It is an exciting time for fulfilment, with more options than ever before for sellers to opt for working for companies closer aligned to your own interests. For brands already sourcing local pick-up points and couriers, it is worth noting that some companies now operate with electric-vehicle delivery fleets or have their own sustainable initiatives to streamline delivery and reduce emissions. By working with a combination of delivery providers, brands can build a more streamlined, location-specific delivery network.  This will also allow for implementing alternative delivery optuons such as collection pick-up points, saving significant costs for firms, reducing emissions and providing more flexibility.


Of course, when it comes to packaging, brands who have opted to fulfil orders via Amazon FBA will have no say in how their goods will be wrapped and delivered to customers. The good news is, this means sellers can benefit from Amazon’s recyclable boxes and focus instead on honing product packaging.

For brands who fulfil their own orders, however, packaging is a crucial aspect of operations. Many firms don’t pay enough attention to it and this is creating a lot of problems, ranging from negative effects on the environment to prolonged shipping costs and time. Packaging material should ideally be recyclable or reusable in some way, shifting away from the cramming of packing peanuts. Compostable tape and recyclable boxes and wrapping are also useful starting points. If sustainable packaging isn’t possible for your product currently, clearly indicate this to your customers: this can have huge benefits for recycling points, who sift through poorly handled waste which clogs up the recycling process. Design should also incorporate the post-purchase process. Sellers should consider whether it’s possible to print return information onto the packaging to prevent customers printing.  

Amazon and many other e-commerce giants have invested significantly into technology to combat wasteful packaging, backing companies who innovate packaging machinery and materials. Sellers serious about pushing online commerce need to think big and leverage new technologies. For instance, seeking solutions with third-party providers that specialise Fit-to-Product (FtP) and box-on-demand can help to minimise wasted packaging, assist with shipping oddly sized items, and reduce the requirement to store large boxes and different types of filler.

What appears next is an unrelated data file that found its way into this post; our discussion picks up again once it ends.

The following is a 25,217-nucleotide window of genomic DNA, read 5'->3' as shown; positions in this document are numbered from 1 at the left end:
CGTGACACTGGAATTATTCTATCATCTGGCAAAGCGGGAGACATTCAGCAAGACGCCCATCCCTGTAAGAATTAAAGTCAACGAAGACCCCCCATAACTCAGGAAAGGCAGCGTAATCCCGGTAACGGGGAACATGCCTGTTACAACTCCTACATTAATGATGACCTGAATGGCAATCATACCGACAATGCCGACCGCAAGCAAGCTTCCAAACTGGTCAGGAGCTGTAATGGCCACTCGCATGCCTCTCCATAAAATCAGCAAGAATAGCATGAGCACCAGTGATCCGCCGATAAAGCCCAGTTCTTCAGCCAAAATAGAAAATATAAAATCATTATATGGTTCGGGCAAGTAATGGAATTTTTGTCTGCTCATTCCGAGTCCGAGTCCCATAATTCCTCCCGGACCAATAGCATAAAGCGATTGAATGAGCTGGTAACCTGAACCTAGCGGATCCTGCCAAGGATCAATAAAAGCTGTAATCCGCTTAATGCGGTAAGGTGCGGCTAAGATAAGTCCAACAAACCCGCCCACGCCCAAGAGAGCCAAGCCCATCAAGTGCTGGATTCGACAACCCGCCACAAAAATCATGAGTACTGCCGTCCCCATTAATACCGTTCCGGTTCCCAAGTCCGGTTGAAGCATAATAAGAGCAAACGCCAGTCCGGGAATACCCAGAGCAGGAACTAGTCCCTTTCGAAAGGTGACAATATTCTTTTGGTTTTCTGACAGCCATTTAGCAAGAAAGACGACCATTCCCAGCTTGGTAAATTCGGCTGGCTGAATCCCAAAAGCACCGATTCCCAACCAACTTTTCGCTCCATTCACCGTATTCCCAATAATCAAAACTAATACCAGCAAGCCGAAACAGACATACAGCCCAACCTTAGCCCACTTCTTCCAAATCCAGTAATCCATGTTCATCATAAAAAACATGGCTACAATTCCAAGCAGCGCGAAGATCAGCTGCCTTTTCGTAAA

Post-purchase experience 

Keep your communication with your customer as digital as possible. Digital receipts and paperless thank you notes are increasingly the norm for building a refined post-purchase experience, and whilst particular marketplaces such as Amazon can place restrictions on this process, building a sustainable method for communication following orders can prove invaluable for growing customer lifetime value as you build commerce via your own website or other marketplace channels.

Finally, Customer Lifetime Value can be increased by ensuring stock levels are suffiently maintained when customer revisit your channels. Out-of-stock items can lead to losing customer sales and trust, and beyond this, poor warehouse management can lead to addition costs for sellers. 

Finally, keep your customers coming back by ensuring stock levels are maintained when they revisit your channels: an out of stock product can lead to losing the customer’s trust, and beyond this, poor warehouse management can lead to additional costs for sellers. Both inadequate warehouse space and poor order management lead to frequent, smaller deliveries, driving emissions higher. On the other hand, sellers with a high volume of excess inventory run the risk of obsolete stock, which is where order management systems (OMS) can provide additional value. By establishing the correct logistics processes and solutions, brands can increase the probability that all the products offered across your platforms are available for shipment and reduce additional costs. 


No matter your industry or product, there are ways to make your e-commerce business more sustainable. Rather than a daunting transformation, e-commerce can instead provide a useful kickstarter for fighting old habits and building new behaviours. Whether you are a small team, or a network of departments, a combination of third-party solutions and internal processes can help your brand transition to a more sustainable, environmentally-friendly business. 

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Stuart Conroy

Stuart Conroy has run Activ8 for 20 years and has operated across multiple channels in Asia, Europe and North America. With an understanding of the latest technology, logistics and outsourcing opportunities, Activ8 provides strategy consulting and hands-on solutions to brands looking to manage risk and scale opportunity in online commerce.

Activ8 utilise their experience of being on the Fast Track 100 on two occasions to help brands navigate the scaling process and operate a risk-averse multichannel strategy.

Having worked in investment banking before starting an ecommerce business as well as creating and working with a number of start-ups, Stuart has a great understanding of the challenges facing businesses of all sizes in the modern, digitally-influenced arenas.